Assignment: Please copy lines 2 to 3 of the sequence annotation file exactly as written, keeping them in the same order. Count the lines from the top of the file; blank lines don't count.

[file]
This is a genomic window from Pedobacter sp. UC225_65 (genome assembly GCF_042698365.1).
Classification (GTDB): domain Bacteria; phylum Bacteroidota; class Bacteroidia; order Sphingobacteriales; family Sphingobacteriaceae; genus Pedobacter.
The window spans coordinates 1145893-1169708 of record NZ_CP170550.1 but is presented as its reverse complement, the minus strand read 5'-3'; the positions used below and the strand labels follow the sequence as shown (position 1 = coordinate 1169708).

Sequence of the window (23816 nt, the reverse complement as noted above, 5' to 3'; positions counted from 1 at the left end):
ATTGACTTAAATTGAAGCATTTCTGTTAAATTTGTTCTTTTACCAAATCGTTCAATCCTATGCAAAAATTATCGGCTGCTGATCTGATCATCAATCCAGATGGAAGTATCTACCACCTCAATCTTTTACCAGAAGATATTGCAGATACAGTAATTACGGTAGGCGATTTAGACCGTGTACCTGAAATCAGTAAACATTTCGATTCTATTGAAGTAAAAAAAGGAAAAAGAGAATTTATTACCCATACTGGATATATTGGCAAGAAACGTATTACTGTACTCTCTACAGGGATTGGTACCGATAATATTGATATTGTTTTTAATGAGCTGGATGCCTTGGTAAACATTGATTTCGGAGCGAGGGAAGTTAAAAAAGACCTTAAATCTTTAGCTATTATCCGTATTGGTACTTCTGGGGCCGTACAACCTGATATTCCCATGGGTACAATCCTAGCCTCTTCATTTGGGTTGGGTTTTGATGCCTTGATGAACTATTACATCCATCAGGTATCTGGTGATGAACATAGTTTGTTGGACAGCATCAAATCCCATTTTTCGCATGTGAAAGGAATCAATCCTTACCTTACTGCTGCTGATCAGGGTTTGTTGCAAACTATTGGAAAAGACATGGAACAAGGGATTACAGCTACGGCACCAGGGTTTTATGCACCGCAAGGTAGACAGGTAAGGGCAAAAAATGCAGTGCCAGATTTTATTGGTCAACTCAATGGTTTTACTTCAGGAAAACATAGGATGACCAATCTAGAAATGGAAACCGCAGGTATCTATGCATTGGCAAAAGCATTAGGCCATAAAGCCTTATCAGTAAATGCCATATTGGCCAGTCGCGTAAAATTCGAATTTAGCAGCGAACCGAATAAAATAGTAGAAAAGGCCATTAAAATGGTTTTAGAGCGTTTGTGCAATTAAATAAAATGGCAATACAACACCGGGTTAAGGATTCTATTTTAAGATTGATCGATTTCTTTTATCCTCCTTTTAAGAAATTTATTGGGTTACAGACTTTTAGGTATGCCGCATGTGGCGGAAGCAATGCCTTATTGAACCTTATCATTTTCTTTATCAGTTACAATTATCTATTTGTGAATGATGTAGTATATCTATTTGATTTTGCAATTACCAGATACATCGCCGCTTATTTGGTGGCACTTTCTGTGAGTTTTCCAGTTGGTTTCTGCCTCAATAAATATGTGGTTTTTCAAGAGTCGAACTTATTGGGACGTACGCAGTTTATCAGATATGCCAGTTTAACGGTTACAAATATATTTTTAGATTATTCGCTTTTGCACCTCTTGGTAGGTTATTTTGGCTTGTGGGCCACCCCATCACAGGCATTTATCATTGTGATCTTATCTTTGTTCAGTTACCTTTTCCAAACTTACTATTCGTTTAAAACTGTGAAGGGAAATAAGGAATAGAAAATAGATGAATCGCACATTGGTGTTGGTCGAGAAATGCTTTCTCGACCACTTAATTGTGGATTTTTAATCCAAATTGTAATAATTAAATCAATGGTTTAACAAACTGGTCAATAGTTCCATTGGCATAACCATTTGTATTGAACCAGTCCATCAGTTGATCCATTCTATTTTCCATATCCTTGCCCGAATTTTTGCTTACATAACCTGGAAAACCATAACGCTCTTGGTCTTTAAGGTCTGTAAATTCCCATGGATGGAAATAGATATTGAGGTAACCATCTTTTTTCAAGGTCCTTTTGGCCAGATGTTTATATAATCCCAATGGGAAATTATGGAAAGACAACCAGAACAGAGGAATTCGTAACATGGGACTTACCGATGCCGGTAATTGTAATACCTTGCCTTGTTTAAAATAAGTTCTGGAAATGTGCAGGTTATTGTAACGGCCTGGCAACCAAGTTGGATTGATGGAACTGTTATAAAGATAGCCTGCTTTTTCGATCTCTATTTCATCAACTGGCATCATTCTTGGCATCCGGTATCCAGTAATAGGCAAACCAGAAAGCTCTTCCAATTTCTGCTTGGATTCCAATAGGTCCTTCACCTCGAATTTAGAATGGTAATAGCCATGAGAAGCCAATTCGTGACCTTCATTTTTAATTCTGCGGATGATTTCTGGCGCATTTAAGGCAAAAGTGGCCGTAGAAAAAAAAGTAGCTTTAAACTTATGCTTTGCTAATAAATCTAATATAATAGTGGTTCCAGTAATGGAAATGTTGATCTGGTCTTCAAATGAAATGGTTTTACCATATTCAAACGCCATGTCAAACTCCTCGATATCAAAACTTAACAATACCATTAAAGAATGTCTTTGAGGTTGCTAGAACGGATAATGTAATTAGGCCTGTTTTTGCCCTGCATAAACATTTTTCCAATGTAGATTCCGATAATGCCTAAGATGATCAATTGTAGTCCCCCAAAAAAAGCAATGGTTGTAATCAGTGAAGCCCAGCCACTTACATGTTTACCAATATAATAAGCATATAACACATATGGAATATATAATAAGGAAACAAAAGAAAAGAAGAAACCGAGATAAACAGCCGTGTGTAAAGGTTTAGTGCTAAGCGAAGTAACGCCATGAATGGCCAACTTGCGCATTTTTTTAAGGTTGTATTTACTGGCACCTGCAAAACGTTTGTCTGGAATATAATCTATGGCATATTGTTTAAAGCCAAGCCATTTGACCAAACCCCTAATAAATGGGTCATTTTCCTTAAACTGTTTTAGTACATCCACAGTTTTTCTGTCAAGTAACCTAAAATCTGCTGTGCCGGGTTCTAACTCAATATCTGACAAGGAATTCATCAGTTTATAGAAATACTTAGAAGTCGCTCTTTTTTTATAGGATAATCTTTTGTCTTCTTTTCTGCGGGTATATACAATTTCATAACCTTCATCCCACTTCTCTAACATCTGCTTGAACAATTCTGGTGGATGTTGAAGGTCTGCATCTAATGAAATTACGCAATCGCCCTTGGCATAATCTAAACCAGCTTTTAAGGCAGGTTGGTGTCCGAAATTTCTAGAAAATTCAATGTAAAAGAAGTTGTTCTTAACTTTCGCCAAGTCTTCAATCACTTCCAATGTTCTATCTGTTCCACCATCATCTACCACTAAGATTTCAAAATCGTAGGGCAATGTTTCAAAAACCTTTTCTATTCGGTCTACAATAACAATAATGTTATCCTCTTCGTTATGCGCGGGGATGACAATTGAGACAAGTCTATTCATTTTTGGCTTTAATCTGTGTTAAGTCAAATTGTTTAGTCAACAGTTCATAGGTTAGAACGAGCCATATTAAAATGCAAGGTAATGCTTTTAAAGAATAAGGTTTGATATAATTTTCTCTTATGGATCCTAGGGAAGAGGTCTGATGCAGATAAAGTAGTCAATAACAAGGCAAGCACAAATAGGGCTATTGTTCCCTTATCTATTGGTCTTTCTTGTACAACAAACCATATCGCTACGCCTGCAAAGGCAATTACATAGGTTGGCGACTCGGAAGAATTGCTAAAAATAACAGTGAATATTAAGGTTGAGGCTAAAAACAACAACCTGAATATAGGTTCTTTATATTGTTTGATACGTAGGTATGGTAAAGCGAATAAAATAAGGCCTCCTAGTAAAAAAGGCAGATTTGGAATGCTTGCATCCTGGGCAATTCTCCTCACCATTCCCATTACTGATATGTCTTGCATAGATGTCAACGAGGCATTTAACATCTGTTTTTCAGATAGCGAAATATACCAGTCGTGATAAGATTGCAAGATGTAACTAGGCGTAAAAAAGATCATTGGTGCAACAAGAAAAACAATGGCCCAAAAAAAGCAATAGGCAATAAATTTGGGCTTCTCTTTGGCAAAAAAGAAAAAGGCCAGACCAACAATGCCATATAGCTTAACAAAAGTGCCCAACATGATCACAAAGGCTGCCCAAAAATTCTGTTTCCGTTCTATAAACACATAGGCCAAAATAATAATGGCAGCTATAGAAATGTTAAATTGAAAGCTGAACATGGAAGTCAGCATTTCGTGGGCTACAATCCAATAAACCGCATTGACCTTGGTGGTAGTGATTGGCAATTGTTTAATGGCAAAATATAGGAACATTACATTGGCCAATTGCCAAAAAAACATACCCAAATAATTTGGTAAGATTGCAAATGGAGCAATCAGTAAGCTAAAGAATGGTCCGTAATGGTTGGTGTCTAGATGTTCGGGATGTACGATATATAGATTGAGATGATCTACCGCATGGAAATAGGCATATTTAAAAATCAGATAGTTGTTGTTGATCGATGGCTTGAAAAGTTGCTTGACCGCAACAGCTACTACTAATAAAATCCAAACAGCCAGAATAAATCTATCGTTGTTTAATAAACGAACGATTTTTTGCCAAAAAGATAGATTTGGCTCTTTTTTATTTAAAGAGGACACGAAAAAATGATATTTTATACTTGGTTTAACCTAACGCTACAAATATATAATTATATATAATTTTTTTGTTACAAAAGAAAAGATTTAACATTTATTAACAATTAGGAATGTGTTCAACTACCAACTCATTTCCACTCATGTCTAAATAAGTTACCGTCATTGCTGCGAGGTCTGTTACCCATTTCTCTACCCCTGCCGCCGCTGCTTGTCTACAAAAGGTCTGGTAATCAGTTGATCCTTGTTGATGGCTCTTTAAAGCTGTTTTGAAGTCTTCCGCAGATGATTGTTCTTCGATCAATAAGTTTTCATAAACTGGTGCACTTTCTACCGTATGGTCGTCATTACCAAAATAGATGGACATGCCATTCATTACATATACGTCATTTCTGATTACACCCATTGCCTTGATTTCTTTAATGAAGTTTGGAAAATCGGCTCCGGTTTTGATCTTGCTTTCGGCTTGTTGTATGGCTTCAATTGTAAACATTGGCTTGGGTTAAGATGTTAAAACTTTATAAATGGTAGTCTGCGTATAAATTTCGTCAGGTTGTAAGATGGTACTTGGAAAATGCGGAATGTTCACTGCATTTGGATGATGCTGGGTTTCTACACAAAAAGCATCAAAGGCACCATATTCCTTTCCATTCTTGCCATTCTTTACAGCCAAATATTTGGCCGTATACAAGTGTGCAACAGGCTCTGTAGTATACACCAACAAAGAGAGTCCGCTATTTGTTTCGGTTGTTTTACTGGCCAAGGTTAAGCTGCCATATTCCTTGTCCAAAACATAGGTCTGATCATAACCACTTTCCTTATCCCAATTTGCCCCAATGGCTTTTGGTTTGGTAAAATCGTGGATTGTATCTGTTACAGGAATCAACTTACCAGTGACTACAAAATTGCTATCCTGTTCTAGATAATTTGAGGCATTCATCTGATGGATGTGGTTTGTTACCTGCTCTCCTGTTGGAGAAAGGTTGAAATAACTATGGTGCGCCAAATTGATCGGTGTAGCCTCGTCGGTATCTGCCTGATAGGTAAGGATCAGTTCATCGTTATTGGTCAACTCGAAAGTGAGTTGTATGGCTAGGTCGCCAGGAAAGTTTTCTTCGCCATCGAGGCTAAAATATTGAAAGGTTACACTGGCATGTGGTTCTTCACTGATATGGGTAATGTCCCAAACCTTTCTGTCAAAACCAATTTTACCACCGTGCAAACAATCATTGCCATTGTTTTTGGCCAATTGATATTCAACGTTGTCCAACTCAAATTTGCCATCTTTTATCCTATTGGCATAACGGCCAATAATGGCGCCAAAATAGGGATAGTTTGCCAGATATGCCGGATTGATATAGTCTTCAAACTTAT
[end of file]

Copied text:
Classification (GTDB): domain Bacteria; phylum Bacteroidota; class Bacteroidia; order Sphingobacteriales; family Sphingobacteriaceae; genus Pedobacter.
The window spans coordinates 1145893-1169708 of record NZ_CP170550.1 but is presented as its reverse complement, the minus strand read 5'-3'; the positions used below and the strand labels follow the sequence as shown (position 1 = coordinate 1169708).